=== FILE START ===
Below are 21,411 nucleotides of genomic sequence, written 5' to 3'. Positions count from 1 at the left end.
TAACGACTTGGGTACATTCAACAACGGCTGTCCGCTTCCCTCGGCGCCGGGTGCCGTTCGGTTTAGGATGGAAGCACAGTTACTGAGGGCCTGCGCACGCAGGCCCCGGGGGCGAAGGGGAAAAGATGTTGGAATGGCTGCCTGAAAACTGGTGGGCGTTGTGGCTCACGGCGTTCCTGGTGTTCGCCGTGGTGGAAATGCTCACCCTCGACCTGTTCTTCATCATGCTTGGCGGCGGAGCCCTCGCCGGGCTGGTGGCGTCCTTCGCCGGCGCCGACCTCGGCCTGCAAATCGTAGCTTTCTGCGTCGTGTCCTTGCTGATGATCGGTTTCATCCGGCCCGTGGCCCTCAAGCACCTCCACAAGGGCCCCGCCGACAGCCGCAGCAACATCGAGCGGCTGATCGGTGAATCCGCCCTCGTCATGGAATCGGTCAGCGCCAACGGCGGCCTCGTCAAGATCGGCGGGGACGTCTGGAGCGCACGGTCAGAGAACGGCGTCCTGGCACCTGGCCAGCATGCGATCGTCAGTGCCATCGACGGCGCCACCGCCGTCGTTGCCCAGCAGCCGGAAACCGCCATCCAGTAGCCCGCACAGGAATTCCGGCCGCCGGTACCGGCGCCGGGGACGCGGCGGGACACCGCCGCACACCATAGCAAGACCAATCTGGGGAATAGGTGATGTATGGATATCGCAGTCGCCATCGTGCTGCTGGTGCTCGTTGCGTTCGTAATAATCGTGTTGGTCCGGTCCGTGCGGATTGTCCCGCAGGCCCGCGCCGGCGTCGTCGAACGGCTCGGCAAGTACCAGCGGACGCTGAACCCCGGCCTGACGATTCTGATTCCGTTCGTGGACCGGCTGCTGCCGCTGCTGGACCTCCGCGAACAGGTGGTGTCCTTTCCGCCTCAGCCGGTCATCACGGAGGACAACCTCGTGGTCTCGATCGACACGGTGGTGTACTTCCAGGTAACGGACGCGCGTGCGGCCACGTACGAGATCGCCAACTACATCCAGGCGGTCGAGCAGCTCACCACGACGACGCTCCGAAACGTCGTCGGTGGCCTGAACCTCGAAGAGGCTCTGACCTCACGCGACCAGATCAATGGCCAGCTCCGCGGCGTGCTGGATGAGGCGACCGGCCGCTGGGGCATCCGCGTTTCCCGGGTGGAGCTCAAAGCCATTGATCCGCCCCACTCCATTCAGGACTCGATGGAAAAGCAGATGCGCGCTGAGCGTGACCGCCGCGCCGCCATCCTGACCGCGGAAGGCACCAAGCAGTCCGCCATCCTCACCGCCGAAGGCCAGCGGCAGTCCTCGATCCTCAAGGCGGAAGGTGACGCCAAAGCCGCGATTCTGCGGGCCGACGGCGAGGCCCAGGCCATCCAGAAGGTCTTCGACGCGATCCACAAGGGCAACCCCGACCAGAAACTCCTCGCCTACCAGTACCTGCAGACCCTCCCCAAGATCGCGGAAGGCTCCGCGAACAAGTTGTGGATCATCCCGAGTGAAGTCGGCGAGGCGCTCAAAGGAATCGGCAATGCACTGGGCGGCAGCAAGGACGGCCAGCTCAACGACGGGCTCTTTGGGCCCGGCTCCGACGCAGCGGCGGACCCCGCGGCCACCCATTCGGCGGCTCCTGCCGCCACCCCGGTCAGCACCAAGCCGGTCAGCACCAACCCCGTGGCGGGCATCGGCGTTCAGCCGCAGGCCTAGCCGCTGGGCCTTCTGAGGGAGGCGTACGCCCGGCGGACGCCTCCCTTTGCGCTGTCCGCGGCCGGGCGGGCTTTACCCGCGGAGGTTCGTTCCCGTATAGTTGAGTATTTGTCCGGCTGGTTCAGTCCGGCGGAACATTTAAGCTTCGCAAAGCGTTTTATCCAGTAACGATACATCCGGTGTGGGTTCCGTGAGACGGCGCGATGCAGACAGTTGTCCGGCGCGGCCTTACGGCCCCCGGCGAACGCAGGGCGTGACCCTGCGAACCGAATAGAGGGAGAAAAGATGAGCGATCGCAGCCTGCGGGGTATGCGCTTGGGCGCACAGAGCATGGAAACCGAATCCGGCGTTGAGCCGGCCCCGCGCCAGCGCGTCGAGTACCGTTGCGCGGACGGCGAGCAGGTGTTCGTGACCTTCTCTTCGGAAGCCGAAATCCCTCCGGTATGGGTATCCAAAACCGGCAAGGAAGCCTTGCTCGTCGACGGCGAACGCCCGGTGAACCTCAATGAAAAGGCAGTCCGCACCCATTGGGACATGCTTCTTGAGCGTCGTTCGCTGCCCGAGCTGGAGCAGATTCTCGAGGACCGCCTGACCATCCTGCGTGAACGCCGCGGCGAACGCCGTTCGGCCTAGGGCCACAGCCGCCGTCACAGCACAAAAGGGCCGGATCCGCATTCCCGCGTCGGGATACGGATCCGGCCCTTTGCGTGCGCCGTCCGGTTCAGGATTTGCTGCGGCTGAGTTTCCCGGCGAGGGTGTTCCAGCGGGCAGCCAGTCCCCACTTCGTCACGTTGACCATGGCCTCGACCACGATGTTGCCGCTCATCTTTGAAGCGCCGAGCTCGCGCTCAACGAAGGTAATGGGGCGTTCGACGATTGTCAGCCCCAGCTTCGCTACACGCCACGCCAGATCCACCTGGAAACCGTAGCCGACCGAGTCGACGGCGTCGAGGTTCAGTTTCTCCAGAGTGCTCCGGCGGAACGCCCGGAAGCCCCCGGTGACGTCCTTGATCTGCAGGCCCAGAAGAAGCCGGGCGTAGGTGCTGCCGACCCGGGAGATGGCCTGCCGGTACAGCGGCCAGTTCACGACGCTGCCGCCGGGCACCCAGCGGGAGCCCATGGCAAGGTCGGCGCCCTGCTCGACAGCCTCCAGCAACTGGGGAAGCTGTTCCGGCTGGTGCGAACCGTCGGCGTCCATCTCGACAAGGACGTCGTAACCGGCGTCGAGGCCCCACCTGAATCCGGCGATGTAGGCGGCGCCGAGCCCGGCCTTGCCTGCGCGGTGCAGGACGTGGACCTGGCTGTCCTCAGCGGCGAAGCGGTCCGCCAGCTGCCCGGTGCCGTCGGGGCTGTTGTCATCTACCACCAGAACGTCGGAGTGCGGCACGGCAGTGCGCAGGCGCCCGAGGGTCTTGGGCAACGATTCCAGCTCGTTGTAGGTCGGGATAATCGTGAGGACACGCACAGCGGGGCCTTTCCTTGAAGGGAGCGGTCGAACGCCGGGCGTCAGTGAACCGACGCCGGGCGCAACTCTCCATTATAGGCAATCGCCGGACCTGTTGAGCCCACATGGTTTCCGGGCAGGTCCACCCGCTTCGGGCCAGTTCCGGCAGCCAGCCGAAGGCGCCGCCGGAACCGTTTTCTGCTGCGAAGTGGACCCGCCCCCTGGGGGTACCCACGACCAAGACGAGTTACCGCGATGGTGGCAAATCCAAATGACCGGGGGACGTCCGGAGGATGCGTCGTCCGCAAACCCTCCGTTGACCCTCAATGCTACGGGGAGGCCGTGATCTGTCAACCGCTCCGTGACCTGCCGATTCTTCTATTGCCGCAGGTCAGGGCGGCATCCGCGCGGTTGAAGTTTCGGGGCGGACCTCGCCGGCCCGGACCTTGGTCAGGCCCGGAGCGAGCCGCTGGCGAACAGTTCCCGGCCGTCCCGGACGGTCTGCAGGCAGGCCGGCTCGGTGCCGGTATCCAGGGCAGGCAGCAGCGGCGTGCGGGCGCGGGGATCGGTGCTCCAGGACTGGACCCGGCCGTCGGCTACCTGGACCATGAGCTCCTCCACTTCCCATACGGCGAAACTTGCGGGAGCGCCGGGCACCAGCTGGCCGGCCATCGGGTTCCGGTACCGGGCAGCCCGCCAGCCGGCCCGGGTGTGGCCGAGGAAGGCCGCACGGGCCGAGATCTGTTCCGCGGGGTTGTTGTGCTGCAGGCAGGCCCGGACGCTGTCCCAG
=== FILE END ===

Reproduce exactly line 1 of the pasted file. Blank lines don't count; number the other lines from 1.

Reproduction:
Below are 21,411 nucleotides of genomic sequence, written 5' to 3'. Positions count from 1 at the left end.